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Today is the deadline for teams to tender contracts to their arbitration eligible players (generally, those players with three to five years’ of service time). The Chicago Cubs have six such players: Jeff Baker, Tom Gorzelanny, Koyie Hill, Carlos Marmol, Sean Marshall, and Geovany Soto.

Four (Gorzelanny, Marmol, Marshall, and Soto) are no-brainer offers. Baker and Hill are closer calls, but apparently, the Cubs are leaning toward tendering a contract.

I expect the Cubs to tender contracts to all of their players by Thursday’s deadline to do so.

That means arb-eligible guys Tom Gorzelanny, Jeff Baker, Koyie Hill, Sean Marshall, Geovany Soto and Carlos Marmol will be offered contracts. The only questions were the first three players on that list, but you can put them down as back in the fold. GM Jim Hendry likely will try to work out deals soon for Gorzelanny, Baker and Hill to avoid arbitration. Marshall and Marmol will be in line for nice raises, as will Soto after a nice bounce-back year. DailyHerald.com.

First, Baker. The decision to tender a contract to Baker is understandable, if inadvisable. He made $975,000 last year, and would be in line for a slight raise. Is a guy who crushes lefty pitching (but sucks against righties) and who can play several positions adequately (but none well) worth $1 million? Is he worth that much on a team with a budget crunch and young players like Darwin Barney would could probably take his spot? I say no, but it’s at least debatable.

Tendering Koyie Hill is not debatable. It’s criminal.

Hill made $700,000 last year, and would make more in 2011 if tendered a contract. He catches a decent game, but he provides absolutely nothing at the plate – he is, with very little competition, one of the worst offensive catchers in baseball. His career OPS is .578 (you read that right), his career OPS+ is 49 (you read that right), and his OPS+ last year was 44 (you read that right). And he’s 31, so it’s all downhill from that seemingly already subterranean point.

But everyone’s gotta have a backup catcher you say? I agree. That’s why the Cubs have two other backup catchers on their 40-man roster – Robinson Chirinos and Welington Castillo. They are young and unproven, to be sure. But why have them on the roster if you’re just going to re-sign the same old retread in Koyie Hill? They take up valuable 40-man roster space, and they never get a chance to prove that they can be a more cost-effective option at the ML-level than Hill.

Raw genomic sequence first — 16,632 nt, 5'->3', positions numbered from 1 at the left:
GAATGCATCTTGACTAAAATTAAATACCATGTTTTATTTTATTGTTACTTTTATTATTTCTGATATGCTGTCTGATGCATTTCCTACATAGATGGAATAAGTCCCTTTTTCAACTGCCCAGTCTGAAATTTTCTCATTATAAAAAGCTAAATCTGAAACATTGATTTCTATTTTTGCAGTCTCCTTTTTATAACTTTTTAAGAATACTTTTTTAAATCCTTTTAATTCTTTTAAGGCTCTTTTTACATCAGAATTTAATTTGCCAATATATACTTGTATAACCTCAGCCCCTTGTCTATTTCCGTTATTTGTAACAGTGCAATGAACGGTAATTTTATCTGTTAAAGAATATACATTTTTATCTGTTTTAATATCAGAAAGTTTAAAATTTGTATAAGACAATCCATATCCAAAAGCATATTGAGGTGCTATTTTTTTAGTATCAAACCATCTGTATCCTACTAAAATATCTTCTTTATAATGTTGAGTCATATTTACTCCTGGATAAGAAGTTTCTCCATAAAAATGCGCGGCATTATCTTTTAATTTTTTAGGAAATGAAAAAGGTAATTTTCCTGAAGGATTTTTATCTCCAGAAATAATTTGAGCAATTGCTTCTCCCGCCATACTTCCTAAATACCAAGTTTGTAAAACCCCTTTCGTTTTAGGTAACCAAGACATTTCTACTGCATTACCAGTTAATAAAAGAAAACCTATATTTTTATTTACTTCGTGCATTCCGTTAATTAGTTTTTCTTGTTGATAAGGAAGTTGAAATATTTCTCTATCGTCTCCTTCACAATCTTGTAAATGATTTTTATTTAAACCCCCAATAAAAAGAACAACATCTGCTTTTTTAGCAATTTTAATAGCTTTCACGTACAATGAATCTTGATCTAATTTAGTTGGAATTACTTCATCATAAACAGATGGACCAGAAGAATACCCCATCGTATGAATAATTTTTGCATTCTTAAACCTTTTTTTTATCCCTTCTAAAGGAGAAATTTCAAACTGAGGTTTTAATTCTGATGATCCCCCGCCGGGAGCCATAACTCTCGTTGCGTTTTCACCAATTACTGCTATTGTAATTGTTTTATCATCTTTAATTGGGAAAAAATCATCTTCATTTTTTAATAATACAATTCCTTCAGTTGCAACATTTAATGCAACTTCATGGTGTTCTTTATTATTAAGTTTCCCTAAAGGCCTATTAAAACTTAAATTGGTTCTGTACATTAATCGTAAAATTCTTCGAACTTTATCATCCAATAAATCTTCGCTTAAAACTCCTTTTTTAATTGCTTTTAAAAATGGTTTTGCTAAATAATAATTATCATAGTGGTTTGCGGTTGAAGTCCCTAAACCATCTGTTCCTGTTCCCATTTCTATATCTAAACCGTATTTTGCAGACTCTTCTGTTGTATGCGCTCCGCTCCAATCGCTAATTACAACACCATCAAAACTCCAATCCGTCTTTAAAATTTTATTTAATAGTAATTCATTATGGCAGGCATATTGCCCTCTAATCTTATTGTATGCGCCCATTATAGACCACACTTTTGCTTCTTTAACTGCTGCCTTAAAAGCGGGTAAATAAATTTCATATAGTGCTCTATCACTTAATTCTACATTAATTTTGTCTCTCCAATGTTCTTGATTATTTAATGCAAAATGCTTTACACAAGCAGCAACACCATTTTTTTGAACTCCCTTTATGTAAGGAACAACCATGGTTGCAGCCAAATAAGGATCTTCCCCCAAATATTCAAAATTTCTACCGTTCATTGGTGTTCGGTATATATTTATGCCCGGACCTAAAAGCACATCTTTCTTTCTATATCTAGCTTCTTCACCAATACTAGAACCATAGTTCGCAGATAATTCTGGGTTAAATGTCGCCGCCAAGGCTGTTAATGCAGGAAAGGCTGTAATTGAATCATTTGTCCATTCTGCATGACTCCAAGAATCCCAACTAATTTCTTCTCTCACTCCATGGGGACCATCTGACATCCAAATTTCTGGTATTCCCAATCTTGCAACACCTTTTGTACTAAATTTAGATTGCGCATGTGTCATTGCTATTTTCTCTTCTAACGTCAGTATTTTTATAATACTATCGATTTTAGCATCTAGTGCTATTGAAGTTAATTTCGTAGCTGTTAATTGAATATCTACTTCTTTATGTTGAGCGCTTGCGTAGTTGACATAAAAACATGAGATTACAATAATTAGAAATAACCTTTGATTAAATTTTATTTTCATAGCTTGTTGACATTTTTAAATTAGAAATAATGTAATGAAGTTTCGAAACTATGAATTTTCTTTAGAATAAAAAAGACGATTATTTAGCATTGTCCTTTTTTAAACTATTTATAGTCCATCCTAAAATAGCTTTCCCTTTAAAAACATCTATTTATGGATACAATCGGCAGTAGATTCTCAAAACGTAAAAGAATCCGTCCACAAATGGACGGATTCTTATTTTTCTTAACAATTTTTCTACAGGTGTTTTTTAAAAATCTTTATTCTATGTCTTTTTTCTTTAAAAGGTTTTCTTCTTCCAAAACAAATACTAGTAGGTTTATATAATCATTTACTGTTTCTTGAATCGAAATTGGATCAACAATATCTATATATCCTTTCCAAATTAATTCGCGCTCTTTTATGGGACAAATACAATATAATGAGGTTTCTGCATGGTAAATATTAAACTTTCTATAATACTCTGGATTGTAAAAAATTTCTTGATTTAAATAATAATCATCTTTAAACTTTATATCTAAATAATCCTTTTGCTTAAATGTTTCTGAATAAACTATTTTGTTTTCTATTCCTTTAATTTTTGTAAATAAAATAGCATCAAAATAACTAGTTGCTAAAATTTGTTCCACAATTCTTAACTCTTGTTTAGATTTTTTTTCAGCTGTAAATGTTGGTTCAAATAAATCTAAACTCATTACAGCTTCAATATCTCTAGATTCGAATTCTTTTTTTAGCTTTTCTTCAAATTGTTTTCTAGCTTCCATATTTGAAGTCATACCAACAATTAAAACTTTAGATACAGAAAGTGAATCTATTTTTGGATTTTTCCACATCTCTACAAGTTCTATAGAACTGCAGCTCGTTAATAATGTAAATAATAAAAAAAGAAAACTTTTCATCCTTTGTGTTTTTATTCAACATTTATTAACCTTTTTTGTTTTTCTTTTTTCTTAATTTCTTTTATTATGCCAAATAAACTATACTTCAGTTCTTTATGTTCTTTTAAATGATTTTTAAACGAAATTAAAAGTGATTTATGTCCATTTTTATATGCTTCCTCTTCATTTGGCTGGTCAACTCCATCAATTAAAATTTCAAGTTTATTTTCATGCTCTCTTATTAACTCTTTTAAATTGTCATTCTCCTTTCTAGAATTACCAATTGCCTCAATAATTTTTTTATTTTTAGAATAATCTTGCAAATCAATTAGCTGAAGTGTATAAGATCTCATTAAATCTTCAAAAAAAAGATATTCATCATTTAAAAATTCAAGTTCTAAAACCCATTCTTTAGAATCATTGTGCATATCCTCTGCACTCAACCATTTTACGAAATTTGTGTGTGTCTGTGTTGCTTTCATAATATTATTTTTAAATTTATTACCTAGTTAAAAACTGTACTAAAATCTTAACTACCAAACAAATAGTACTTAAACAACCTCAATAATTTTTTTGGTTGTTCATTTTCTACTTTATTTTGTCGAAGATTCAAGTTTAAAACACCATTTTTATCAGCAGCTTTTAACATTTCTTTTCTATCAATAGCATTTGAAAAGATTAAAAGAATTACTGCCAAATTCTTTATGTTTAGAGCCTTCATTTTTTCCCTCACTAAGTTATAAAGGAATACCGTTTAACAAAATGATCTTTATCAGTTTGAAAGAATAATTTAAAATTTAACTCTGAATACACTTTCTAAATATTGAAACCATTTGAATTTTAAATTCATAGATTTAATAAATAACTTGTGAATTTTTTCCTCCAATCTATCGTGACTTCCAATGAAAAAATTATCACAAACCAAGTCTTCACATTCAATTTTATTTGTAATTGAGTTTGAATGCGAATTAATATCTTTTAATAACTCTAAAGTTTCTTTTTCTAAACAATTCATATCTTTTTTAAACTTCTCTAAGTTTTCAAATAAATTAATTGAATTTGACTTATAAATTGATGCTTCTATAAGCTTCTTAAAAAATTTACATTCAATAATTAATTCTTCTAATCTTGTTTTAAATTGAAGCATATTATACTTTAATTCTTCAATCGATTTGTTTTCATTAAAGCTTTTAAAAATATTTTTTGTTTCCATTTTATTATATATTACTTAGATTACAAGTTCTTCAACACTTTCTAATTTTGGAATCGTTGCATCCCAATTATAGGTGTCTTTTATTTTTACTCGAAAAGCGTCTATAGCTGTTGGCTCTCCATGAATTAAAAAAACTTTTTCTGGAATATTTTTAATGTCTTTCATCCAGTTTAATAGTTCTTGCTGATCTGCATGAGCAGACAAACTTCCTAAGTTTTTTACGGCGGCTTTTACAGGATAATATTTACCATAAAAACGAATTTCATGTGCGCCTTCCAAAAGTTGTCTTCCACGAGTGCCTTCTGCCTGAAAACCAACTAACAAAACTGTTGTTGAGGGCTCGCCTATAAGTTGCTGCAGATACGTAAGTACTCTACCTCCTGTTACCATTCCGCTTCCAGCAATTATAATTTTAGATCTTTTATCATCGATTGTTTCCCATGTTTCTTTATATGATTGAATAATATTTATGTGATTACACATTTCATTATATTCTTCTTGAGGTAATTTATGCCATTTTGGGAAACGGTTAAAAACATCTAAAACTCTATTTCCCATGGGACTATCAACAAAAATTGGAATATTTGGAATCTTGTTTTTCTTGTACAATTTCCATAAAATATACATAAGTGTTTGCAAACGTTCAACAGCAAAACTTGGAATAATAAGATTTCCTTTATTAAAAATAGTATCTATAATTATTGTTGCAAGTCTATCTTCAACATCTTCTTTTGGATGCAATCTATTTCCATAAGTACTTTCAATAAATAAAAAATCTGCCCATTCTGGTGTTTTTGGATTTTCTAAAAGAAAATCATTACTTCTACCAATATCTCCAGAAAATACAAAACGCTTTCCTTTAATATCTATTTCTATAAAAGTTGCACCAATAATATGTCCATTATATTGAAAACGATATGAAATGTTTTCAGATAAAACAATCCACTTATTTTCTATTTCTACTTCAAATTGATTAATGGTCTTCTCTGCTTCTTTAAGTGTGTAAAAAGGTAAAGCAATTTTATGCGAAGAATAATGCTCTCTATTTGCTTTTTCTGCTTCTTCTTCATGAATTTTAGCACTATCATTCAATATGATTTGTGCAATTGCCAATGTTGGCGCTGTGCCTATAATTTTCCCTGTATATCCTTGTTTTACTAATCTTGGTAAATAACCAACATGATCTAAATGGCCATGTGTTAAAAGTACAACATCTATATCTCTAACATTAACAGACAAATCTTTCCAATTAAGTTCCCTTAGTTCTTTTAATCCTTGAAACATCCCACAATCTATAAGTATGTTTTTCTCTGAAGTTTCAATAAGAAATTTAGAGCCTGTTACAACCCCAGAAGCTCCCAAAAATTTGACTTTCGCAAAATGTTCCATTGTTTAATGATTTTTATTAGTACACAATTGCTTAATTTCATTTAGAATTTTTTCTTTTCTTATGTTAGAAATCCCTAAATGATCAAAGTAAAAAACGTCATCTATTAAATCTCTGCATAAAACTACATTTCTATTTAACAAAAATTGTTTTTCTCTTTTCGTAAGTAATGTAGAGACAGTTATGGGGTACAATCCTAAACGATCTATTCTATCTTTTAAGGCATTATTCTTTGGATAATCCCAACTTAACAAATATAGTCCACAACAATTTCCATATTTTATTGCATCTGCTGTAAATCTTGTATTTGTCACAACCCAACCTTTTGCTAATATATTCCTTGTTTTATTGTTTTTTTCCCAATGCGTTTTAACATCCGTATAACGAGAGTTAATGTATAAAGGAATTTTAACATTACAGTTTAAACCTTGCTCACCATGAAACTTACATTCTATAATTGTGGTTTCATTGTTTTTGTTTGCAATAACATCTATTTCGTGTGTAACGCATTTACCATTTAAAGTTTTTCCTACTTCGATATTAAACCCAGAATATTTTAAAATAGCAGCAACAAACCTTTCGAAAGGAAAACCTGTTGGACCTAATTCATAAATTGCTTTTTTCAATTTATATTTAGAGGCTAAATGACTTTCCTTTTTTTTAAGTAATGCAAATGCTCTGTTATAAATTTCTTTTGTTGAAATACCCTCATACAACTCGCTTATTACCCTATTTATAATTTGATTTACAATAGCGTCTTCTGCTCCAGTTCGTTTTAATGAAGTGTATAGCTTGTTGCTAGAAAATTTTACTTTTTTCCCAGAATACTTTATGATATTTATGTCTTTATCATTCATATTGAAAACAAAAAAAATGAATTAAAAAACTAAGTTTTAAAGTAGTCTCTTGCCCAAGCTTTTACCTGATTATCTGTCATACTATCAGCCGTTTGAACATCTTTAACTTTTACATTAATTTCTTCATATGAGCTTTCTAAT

Hill may be a great teammate. He may be a hard worker. The pitchers may like him. But there is simply no excuse for an organization scraping and clawing for every dime to tender him a contract at this time. At worst, the Cubs could non-tender him, and re-sign him for the Major League minimum. Perhaps I’m naive, but I can’t fathom another team being willing to pay him more than $700,000 in 2011.

  • Scarey

    I’m holding out hope that Bruce is jumping to conclusions.

  • art

    I don’t get the K. Hill deal. he’s a good catcher, not gold glove. I know the pitchers said they like throwing to him, but they say that about every catcher if you ask them.

    last year the pitchers said they would like to see Fuld play CF everyday, he’s very good on D, and far better hitter than Hill. and he couldn’t make the team cause of all the brutal non gold glove OF’er’s now. they don’t have a WS team, so maybe bring a young catcher along. Ricky said he wants the kids to play.

  • Jeff

    I don’t like the move of tendering Hill, but we should have seen this coming when Quade got the manager’s job. He played Hill extensively in the Cubs “garbage time” late last year and the team won some games. This goes along with what the strategy seems to be for this off season, as well as the last two. Bring back what we had last year, sign one or two overpaid vets (probably a reliever and 1b/of type guy) and hope like heck that the team improves.

    It really kills me that the team is crying poor and still going to give out 1 million a year contracts to guys like Hill and Baker. I can’t imagine a smart baseball guy saying he’d rather play Hill/Baker on a losing team over Barney/Castillo, but that’s what happened at the end of last year and is going to happen again this season.

  • Willis

    Very poor decision on Hill. But that goes to show how the highest payroll in the NL finished 5th in a mediocre division. I can’t take another year of Hill. Fizzuck.

    As far as Baker, the team can do without. No need to drop a million or a million-five on him.

  • Raymond Robert Koenig

    Excellent post. Highest payroll in the NL. Mediocre division. And not only can’t they contend, but their payroll doesn’t allow them to add a player at the trading deadline if they were contending. Not to mention the fact that other teams have players in their system that other teams would actually want in a deadline deal. The Cubs system? Not so much. Which part of his job description is Hendry actually fulfilling?

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